Supermarket sweep

Braving the commute for the first time in almost 18 months, David Coombs, our head of multi-asset investments, makes his radio cross-over debut.

On air sign

Mark it – 8 July, my first day back in the office since 18 March 2020. My triumphant return was driven by the need to record our multi-asset investment team’s first podcast. You will be able to tune into the first episode of The Sharpe End soon, with more to come each month. Look out for them on our website and on whichever app you use for podcasts.

Seeing the team in 3D rather than the two digital dimensions was a good moment – as was the after-work drinks (the ‘wrap party’, as we call them in podcast land).

It’s not yet normality as we knew it, Jim, but it’s getting closer. What struck me though was the unproductive time while commuting. I’m out of practice! Commuting every day sucks up a lot of people’s time, so I doubt we’ll be going back to that daily rat race anytime soon. But when you do jump back on the train, make sure you take a book or some research to keep you occupied. Or better yet – listen to a podcast. Why not our podcast? Do it for UK productivity.

The Sharpe End is effectively a chance each month to be a ‘fly on the wall’ for one of our weekly ‘Costa meetings’. These are informal, formerly in a coffee shop, and a chance to throw ideas around. Anything goes and we see what sticks. We wanted to give our investors an insight into how we go about generating ideas, something that’s hard to replicate in usual formal reviews.

Chasing bids

One of the topics we discussed this week was the outlook for M&A in the UK. Five years after Brexit, are UK assets undervalued – bargains even? There’s been a lot of buzz about this as private equity bids ramp up. One investment bank has listed 40 high-profile UK companies that it believes are potential targets. We only hold three of them. One is a very high-quality business with global scale, the other two we hold because they represent what we think are the best investments on our doorstep.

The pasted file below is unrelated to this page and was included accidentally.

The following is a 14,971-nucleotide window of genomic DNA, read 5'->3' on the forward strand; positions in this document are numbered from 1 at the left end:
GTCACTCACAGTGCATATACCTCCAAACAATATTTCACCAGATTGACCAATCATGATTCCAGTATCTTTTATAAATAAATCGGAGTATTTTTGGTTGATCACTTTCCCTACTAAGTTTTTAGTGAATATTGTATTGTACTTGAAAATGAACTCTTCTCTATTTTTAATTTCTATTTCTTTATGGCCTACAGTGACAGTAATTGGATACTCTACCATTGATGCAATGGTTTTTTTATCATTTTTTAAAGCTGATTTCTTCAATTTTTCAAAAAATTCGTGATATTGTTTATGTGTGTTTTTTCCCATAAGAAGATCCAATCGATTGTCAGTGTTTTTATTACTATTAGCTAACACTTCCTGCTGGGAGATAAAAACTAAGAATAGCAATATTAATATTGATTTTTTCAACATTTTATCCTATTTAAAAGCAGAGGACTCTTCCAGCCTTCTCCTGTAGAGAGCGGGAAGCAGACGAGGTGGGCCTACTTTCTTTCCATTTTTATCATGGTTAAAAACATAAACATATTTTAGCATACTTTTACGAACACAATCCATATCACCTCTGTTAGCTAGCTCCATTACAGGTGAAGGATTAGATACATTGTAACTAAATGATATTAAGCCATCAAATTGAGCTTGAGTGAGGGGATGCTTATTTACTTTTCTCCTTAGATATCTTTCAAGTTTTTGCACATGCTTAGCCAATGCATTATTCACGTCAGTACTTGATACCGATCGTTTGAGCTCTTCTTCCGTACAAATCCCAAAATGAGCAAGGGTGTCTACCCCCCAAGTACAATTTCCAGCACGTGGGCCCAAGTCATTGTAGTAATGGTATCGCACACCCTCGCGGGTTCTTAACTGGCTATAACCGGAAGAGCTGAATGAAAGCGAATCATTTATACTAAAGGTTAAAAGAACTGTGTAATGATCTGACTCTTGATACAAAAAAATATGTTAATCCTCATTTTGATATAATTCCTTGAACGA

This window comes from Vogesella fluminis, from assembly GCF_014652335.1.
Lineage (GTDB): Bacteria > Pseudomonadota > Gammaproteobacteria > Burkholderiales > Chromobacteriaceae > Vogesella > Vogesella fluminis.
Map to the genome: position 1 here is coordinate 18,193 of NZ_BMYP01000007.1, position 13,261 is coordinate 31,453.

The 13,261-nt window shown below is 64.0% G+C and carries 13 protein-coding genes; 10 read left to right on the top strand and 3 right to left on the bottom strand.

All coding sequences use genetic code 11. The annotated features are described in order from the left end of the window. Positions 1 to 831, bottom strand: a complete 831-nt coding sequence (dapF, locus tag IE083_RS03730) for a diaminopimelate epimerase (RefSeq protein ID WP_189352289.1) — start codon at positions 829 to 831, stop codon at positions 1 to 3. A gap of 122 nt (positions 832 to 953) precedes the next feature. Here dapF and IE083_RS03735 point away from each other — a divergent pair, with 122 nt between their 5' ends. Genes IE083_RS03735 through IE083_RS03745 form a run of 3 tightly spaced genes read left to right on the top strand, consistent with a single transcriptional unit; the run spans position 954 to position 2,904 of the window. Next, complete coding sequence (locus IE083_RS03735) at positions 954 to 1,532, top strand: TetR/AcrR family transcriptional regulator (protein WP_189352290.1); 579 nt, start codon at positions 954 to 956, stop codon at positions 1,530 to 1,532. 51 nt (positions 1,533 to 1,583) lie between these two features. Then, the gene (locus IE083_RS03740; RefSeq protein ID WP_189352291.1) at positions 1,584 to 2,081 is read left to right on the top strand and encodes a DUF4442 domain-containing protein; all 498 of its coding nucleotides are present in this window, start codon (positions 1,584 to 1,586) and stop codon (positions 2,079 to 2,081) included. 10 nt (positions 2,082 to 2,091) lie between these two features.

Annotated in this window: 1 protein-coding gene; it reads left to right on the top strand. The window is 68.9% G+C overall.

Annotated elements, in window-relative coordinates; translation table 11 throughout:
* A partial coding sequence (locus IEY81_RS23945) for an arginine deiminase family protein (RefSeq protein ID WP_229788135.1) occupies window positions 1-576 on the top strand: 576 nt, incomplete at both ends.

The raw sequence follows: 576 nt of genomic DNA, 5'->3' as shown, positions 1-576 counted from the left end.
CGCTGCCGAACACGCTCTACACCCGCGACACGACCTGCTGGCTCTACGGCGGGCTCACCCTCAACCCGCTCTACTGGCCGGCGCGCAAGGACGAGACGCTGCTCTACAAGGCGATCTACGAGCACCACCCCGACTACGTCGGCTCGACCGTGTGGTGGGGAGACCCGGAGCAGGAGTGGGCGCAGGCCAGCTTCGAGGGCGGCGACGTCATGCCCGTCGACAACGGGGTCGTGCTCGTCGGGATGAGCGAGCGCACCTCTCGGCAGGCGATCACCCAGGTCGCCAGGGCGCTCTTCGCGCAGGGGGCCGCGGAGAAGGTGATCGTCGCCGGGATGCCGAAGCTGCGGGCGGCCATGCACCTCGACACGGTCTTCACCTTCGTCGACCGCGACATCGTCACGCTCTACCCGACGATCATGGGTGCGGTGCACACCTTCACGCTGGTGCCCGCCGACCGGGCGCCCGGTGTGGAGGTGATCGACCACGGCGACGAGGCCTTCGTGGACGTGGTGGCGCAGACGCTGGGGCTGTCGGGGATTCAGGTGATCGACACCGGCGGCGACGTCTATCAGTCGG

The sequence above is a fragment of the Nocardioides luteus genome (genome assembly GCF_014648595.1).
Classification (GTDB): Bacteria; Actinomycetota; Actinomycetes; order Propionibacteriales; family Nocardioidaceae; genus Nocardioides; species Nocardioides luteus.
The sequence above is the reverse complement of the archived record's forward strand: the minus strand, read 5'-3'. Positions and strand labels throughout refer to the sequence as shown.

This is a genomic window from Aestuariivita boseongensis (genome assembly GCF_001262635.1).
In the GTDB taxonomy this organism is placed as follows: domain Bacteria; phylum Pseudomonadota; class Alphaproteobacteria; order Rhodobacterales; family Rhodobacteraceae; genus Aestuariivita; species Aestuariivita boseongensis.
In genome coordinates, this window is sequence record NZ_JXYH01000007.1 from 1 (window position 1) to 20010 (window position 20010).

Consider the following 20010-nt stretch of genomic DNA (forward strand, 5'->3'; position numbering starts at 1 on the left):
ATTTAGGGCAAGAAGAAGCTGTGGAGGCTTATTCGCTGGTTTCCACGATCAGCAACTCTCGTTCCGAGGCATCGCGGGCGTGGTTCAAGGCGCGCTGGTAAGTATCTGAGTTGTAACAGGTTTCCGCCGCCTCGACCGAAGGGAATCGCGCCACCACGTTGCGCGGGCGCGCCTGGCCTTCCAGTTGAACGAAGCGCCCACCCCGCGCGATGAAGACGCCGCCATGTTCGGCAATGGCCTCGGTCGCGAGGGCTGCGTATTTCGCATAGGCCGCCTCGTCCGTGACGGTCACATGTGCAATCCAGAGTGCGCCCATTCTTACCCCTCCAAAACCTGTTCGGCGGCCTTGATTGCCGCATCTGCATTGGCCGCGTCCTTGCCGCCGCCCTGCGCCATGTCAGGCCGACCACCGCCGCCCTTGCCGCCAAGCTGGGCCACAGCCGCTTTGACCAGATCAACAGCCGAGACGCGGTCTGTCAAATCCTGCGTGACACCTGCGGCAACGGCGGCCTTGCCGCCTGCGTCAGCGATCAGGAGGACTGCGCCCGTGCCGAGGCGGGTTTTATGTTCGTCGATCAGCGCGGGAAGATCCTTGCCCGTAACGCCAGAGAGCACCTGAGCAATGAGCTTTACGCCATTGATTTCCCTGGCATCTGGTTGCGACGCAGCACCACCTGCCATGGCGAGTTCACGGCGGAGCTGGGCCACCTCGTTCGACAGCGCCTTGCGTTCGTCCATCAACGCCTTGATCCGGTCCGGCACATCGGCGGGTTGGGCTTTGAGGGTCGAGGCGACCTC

So will we be buying more of those on the list in the hope of them being taken out? Let me think … No, no and, er, NO!

You see, this list isn’t necessarily one of the great and the good. There are a few great companies in there, but most of them can be more accurately described as the average and the mediocre. Targets tend to be cheap because of problems with the investment case: they have poor management, their sectors are being disrupted, or they lack the capital to evolve and thrive. This is why most deals send the acquirer’s share price falling even as the target’s price jumps: typically, a higher-quality company is adding a lower-quality business to their books. Of course, optimists tell you the deals will increase earnings as the bidder creates synergies and manages the business more efficiently.

This can happen, but on many occasions, it doesn’t.

So if you try to select a portfolio of companies that might be taken over you need patience. Lots of patience. Returns are likely to be low, at best, until the knight in shining armour appears. In most cases they never do and you’re stuck with an underperforming, rusty asset. It’s a high-risk game, which is why most fund managers choose not to play it.

There’s another element to think about. You don’t always want to be a bondholder of a company that’s a target, particularly when private equity is the bidder. Aggressive corporate engineering (also known as piling on debt), can be very dilutive to bondholders’ interests. For an in-depth case study of how that can go, read The Caesars Palace Coup, by Max Frumes and Sujeet Indap, which is the best thing I have read on this subject.

Read it and think, “Morrisons… maybe”. Perhaps you can read it on your next commute!



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